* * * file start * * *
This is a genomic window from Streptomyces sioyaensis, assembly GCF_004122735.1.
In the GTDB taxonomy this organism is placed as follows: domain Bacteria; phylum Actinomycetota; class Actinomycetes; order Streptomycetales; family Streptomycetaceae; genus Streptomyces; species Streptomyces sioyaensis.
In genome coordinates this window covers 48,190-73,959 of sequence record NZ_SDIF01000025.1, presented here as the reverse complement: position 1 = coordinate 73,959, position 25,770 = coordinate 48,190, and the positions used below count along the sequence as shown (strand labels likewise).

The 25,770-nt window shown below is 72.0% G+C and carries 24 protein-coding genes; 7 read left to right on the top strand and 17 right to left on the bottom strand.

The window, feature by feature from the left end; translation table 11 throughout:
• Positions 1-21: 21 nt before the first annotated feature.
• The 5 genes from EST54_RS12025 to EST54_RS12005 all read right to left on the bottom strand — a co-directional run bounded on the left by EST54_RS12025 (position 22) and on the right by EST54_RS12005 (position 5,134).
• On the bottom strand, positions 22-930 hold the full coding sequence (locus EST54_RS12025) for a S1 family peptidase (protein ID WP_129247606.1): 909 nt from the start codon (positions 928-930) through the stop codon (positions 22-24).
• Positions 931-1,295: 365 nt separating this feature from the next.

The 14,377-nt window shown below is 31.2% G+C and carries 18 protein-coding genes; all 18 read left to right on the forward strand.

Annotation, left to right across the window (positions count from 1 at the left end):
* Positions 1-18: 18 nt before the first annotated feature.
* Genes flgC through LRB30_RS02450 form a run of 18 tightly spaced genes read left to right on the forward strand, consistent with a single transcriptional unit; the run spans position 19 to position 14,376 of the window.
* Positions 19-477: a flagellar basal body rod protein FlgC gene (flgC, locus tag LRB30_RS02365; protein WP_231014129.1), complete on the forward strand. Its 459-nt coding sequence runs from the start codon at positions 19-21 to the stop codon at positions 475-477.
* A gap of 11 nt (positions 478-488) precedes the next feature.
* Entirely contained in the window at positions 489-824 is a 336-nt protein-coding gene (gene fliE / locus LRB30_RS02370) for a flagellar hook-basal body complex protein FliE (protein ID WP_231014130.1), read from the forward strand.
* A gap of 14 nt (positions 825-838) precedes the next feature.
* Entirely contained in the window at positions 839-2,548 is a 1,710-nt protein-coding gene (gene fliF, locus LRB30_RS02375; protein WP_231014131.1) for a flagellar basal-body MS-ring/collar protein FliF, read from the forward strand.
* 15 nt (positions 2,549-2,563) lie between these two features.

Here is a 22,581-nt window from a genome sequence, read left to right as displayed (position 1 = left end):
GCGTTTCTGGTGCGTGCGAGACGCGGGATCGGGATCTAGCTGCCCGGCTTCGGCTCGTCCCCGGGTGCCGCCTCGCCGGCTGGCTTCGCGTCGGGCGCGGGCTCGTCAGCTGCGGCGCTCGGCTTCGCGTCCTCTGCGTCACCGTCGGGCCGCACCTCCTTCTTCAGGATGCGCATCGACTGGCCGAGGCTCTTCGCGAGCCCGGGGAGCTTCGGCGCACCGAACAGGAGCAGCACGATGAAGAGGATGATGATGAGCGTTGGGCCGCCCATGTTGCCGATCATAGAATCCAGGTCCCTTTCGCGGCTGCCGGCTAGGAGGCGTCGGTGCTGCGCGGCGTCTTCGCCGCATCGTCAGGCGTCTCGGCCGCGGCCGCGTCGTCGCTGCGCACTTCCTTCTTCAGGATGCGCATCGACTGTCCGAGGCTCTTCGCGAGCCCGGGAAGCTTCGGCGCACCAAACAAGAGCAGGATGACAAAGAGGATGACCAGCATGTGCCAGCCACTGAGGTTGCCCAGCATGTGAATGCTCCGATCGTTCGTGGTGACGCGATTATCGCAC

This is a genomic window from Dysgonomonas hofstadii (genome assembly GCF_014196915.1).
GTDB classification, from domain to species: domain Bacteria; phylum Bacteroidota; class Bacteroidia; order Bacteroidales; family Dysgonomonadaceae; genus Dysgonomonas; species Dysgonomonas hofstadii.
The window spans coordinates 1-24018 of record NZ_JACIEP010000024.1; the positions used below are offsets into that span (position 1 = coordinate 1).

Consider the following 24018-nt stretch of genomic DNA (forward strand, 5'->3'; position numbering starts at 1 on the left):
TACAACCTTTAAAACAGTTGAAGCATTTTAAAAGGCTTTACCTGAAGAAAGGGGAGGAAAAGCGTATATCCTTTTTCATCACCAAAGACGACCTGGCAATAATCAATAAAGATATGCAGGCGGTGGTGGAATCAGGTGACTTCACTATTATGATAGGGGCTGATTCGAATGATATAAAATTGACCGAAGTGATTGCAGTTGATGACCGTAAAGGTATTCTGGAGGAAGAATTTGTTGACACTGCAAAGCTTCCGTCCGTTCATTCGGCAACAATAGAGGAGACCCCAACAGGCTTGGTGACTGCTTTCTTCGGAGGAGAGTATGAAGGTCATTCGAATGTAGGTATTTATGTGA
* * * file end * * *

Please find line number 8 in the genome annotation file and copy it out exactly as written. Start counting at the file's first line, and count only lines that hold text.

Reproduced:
• On the bottom strand, positions 22-930 hold the full coding sequence (locus EST54_RS12025) for a S1 family peptidase (protein ID WP_129247606.1): 909 nt from the start codon (positions 928-930) through the stop codon (positions 22-24).